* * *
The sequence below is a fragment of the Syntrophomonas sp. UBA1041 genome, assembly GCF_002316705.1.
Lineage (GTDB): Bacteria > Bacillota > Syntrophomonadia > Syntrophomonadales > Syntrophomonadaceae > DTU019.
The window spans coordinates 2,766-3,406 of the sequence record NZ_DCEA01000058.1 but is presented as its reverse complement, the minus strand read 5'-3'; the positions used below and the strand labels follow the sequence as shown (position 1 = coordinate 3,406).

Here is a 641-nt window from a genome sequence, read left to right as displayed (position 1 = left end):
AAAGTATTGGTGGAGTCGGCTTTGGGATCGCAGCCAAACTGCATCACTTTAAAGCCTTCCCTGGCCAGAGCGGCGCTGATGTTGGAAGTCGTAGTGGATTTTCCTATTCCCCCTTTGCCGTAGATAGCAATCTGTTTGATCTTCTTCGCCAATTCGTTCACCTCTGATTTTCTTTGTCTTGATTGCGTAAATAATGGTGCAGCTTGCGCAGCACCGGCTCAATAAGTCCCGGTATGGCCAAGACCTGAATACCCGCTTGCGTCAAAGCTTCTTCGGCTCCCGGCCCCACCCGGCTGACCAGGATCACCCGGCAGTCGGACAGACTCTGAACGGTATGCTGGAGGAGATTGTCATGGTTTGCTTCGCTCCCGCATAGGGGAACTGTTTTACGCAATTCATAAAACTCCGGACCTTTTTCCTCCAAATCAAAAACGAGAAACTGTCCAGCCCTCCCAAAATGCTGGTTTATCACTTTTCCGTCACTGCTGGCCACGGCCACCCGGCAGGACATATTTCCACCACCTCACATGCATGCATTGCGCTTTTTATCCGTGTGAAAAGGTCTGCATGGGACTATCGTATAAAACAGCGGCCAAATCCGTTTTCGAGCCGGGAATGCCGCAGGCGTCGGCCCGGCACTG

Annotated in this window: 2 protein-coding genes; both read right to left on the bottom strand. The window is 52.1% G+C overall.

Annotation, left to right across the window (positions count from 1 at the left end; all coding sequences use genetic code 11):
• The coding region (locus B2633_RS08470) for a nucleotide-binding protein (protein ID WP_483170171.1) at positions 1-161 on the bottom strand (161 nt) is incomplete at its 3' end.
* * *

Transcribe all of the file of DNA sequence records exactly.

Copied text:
The sequence below is a fragment of the Syntrophomonas sp. UBA1041 genome, assembly GCF_002316705.1.
Lineage (GTDB): Bacteria > Bacillota > Syntrophomonadia > Syntrophomonadales > Syntrophomonadaceae > DTU019.
The window spans coordinates 2,766-3,406 of the sequence record NZ_DCEA01000058.1 but is presented as its reverse complement, the minus strand read 5'-3'; the positions used below and the strand labels follow the sequence as shown (position 1 = coordinate 3,406).

Here is a 641-nt window from a genome sequence, read left to right as displayed (position 1 = left end):
AAAGTATTGGTGGAGTCGGCTTTGGGATCGCAGCCAAACTGCATCACTTTAAAGCCTTCCCTGGCCAGAGCGGCGCTGATGTTGGAAGTCGTAGTGGATTTTCCTATTCCCCCTTTGCCGTAGATAGCAATCTGTTTGATCTTCTTCGCCAATTCGTTCACCTCTGATTTTCTTTGTCTTGATTGCGTAAATAATGGTGCAGCTTGCGCAGCACCGGCTCAATAAGTCCCGGTATGGCCAAGACCTGAATACCCGCTTGCGTCAAAGCTTCTTCGGCTCCCGGCCCCACCCGGCTGACCAGGATCACCCGGCAGTCGGACAGACTCTGAACGGTATGCTGGAGGAGATTGTCATGGTTTGCTTCGCTCCCGCATAGGGGAACTGTTTTACGCAATTCATAAAACTCCGGACCTTTTTCCTCCAAATCAAAAACGAGAAACTGTCCAGCCCTCCCAAAATGCTGGTTTATCACTTTTCCGTCACTGCTGGCCACGGCCACCCGGCAGGACATATTTCCACCACCTCACATGCATGCATTGCGCTTTTTATCCGTGTGAAAAGGTCTGCATGGGACTATCGTATAAAACAGCGGCCAAATCCGTTTTCGAGCCGGGAATGCCGCAGGCGTCGGCCCGGCACTG

Annotated in this window: 2 protein-coding genes; both read right to left on the bottom strand. The window is 52.1% G+C overall.

Annotation, left to right across the window (positions count from 1 at the left end; all coding sequences use genetic code 11):
• The coding region (locus B2633_RS08470) for a nucleotide-binding protein (protein ID WP_483170171.1) at positions 1-161 on the bottom strand (161 nt) is incomplete at its 3' end.